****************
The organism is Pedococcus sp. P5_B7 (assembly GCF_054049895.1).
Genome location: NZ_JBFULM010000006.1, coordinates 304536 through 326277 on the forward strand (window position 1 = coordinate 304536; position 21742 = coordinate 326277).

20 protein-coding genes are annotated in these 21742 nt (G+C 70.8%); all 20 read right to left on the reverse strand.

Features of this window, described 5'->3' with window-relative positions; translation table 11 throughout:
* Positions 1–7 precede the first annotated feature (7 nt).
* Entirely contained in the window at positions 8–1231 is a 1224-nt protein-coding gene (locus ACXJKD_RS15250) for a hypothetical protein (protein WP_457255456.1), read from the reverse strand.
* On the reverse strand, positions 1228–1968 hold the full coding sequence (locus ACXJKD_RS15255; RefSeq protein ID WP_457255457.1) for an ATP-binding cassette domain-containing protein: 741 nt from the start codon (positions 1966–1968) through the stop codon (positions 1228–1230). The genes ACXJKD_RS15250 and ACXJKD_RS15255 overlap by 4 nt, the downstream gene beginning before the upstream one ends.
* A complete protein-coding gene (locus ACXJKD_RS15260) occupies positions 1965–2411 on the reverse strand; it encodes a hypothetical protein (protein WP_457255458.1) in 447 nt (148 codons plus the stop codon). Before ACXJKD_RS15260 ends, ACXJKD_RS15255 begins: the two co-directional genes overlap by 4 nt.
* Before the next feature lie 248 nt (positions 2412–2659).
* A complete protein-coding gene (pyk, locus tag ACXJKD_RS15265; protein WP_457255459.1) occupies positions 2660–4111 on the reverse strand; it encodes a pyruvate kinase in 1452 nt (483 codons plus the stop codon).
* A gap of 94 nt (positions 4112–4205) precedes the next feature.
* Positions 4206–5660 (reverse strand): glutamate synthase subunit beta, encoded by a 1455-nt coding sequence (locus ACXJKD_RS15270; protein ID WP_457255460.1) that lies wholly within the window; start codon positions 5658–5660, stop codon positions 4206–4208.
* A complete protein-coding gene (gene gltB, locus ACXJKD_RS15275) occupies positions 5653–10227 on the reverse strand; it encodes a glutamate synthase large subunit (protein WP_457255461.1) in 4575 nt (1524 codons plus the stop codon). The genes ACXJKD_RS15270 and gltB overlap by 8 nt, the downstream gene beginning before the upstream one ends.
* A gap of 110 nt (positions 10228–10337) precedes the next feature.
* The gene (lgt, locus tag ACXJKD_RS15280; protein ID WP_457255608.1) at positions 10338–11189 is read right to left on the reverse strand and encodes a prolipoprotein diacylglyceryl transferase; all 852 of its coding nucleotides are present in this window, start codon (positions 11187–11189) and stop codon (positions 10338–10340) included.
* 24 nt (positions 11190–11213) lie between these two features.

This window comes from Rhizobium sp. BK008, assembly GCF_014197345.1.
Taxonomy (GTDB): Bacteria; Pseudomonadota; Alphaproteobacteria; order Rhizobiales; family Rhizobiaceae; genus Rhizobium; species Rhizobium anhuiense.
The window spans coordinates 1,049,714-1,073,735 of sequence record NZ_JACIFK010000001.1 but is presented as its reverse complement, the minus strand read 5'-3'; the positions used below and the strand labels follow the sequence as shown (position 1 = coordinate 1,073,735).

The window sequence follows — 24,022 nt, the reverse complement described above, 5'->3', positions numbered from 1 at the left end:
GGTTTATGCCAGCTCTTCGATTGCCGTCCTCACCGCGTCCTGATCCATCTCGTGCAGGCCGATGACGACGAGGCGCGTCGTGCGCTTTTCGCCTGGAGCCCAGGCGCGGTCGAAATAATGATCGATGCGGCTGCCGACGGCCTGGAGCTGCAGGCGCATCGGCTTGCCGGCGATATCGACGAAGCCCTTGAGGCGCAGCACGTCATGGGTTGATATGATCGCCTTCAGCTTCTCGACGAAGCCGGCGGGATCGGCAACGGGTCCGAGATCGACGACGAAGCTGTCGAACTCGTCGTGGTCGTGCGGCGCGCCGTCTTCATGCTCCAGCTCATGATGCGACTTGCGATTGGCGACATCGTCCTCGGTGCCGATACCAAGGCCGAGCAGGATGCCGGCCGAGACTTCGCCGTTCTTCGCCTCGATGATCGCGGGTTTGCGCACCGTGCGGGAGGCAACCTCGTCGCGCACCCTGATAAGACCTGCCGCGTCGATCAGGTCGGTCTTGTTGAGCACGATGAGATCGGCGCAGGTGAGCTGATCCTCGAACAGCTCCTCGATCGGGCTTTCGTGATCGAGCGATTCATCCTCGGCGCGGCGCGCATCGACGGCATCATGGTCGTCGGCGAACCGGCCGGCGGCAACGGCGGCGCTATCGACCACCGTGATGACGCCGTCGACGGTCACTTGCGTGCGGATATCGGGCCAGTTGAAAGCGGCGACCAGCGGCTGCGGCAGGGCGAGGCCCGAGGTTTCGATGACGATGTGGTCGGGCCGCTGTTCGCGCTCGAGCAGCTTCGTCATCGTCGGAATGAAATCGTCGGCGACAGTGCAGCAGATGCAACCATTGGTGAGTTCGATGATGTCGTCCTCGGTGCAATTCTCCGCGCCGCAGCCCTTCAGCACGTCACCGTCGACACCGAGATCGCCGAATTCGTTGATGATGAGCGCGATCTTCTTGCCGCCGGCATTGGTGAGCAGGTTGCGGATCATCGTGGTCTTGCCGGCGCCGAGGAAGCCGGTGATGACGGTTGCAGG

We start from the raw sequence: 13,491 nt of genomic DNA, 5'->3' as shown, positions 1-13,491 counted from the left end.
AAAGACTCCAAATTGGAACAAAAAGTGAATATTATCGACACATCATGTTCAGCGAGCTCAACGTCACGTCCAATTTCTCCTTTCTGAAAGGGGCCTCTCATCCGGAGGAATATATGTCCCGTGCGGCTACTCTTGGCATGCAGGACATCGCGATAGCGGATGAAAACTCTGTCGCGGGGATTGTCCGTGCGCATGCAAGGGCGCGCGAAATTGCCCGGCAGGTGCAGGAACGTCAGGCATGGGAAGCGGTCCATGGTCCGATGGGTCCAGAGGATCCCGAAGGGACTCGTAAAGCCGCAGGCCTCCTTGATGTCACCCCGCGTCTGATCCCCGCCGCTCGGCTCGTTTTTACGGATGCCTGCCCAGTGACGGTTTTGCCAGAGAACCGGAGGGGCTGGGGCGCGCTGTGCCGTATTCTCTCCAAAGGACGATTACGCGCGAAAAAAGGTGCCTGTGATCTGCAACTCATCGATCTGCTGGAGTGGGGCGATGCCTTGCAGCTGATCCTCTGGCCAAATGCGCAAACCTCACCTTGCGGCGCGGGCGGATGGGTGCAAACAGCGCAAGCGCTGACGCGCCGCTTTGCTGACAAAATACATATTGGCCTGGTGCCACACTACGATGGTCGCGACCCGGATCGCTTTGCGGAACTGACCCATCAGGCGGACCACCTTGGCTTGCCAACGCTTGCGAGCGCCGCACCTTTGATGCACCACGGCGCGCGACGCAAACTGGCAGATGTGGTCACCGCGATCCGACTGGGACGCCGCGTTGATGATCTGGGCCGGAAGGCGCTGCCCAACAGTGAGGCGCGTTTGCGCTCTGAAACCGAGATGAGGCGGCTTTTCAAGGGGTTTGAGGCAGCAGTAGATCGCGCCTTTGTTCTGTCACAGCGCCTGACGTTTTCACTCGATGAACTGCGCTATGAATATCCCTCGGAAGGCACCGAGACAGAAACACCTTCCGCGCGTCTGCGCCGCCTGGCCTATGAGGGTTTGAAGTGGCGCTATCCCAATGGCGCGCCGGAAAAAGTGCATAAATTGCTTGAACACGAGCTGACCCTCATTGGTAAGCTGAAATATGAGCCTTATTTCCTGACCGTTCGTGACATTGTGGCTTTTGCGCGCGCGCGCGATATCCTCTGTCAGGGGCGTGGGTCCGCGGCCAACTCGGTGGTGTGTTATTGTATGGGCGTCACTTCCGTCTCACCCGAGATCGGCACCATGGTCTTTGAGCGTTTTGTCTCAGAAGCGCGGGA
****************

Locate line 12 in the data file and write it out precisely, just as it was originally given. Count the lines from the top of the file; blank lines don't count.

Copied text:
* Positions 4206–5660 (reverse strand): glutamate synthase subunit beta, encoded by a 1455-nt coding sequence (locus ACXJKD_RS15270; protein ID WP_457255460.1) that lies wholly within the window; start codon positions 5658–5660, stop codon positions 4206–4208.